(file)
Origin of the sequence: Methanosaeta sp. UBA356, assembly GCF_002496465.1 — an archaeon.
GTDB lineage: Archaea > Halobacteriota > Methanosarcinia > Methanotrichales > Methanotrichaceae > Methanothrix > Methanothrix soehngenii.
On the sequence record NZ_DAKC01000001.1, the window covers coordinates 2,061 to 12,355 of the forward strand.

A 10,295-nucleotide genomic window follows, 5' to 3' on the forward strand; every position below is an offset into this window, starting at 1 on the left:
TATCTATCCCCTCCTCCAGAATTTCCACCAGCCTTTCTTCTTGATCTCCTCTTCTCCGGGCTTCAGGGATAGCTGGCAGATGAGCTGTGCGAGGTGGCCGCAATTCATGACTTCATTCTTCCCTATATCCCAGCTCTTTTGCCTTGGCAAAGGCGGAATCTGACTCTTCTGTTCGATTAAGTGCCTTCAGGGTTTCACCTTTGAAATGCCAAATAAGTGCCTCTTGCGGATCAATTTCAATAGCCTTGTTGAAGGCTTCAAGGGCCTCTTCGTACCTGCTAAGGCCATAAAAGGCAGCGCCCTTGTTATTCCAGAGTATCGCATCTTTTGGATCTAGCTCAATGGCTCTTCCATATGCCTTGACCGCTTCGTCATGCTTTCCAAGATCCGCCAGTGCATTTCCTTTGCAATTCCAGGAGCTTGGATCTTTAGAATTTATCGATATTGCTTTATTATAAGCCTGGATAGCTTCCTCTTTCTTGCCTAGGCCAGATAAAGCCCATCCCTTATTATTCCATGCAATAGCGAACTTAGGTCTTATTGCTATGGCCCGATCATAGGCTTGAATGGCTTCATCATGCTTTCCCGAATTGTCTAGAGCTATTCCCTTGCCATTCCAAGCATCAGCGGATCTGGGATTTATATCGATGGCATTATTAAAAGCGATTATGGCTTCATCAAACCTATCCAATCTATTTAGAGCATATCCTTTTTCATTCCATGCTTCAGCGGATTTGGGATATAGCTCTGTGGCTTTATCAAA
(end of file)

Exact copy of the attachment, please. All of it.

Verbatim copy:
Origin of the sequence: Methanosaeta sp. UBA356, assembly GCF_002496465.1 — an archaeon.
GTDB lineage: Archaea > Halobacteriota > Methanosarcinia > Methanotrichales > Methanotrichaceae > Methanothrix > Methanothrix soehngenii.
On the sequence record NZ_DAKC01000001.1, the window covers coordinates 2,061 to 12,355 of the forward strand.

A 10,295-nucleotide genomic window follows, 5' to 3' on the forward strand; every position below is an offset into this window, starting at 1 on the left:
TATCTATCCCCTCCTCCAGAATTTCCACCAGCCTTTCTTCTTGATCTCCTCTTCTCCGGGCTTCAGGGATAGCTGGCAGATGAGCTGTGCGAGGTGGCCGCAATTCATGACTTCATTCTTCCCTATATCCCAGCTCTTTTGCCTTGGCAAAGGCGGAATCTGACTCTTCTGTTCGATTAAGTGCCTTCAGGGTTTCACCTTTGAAATGCCAAATAAGTGCCTCTTGCGGATCAATTTCAATAGCCTTGTTGAAGGCTTCAAGGGCCTCTTCGTACCTGCTAAGGCCATAAAAGGCAGCGCCCTTGTTATTCCAGAGTATCGCATCTTTTGGATCTAGCTCAATGGCTCTTCCATATGCCTTGACCGCTTCGTCATGCTTTCCAAGATCCGCCAGTGCATTTCCTTTGCAATTCCAGGAGCTTGGATCTTTAGAATTTATCGATATTGCTTTATTATAAGCCTGGATAGCTTCCTCTTTCTTGCCTAGGCCAGATAAAGCCCATCCCTTATTATTCCATGCAATAGCGAACTTAGGTCTTATTGCTATGGCCCGATCATAGGCTTGAATGGCTTCATCATGCTTTCCCGAATTGTCTAGAGCTATTCCCTTGCCATTCCAAGCATCAGCGGATCTGGGATTTATATCGATGGCATTATTAAAAGCGATTATGGCTTCATCAAACCTATCCAATCTATTTAGAGCATATCCTTTTTCATTCCATGCTTCAGCGGATTTGGGATATAGCTCTGTGGCTTTATCAAA